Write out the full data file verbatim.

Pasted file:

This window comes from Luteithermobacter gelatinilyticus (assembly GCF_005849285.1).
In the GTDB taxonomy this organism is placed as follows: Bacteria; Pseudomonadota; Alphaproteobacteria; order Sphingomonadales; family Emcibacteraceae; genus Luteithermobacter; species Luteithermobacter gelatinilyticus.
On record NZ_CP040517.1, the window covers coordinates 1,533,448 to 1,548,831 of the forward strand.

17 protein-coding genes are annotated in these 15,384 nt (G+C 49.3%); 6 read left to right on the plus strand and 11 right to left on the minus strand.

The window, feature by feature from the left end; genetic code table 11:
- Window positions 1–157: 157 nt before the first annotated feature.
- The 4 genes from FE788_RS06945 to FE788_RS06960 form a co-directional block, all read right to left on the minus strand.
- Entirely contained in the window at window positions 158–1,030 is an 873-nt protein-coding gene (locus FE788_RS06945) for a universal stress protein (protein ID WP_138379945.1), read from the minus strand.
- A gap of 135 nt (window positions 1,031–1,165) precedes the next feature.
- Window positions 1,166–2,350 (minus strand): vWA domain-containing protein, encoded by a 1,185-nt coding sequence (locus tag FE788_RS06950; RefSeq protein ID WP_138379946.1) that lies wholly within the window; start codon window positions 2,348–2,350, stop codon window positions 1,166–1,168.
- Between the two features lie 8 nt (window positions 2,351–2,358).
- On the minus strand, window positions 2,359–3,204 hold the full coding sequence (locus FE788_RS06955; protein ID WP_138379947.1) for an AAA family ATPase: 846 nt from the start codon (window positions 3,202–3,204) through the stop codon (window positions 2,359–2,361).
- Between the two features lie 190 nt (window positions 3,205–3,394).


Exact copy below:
This window comes from Luteithermobacter gelatinilyticus (assembly GCF_005849285.1).
In the GTDB taxonomy this organism is placed as follows: Bacteria; Pseudomonadota; Alphaproteobacteria; order Sphingomonadales; family Emcibacteraceae; genus Luteithermobacter; species Luteithermobacter gelatinilyticus.
On record NZ_CP040517.1, the window covers coordinates 1,533,448 to 1,548,831 of the forward strand.

17 protein-coding genes are annotated in these 15,384 nt (G+C 49.3%); 6 read left to right on the plus strand and 11 right to left on the minus strand.

The window, feature by feature from the left end; genetic code table 11:
- Window positions 1–157: 157 nt before the first annotated feature.
- The 4 genes from FE788_RS06945 to FE788_RS06960 form a co-directional block, all read right to left on the minus strand.
- Entirely contained in the window at window positions 158–1,030 is an 873-nt protein-coding gene (locus FE788_RS06945) for a universal stress protein (protein ID WP_138379945.1), read from the minus strand.
- A gap of 135 nt (window positions 1,031–1,165) precedes the next feature.
- Window positions 1,166–2,350 (minus strand): vWA domain-containing protein, encoded by a 1,185-nt coding sequence (locus tag FE788_RS06950; RefSeq protein ID WP_138379946.1) that lies wholly within the window; start codon window positions 2,348–2,350, stop codon window positions 1,166–1,168.
- Between the two features lie 8 nt (window positions 2,351–2,358).
- On the minus strand, window positions 2,359–3,204 hold the full coding sequence (locus FE788_RS06955; protein ID WP_138379947.1) for an AAA family ATPase: 846 nt from the start codon (window positions 3,202–3,204) through the stop codon (window positions 2,359–2,361).
- Between the two features lie 190 nt (window positions 3,205–3,394).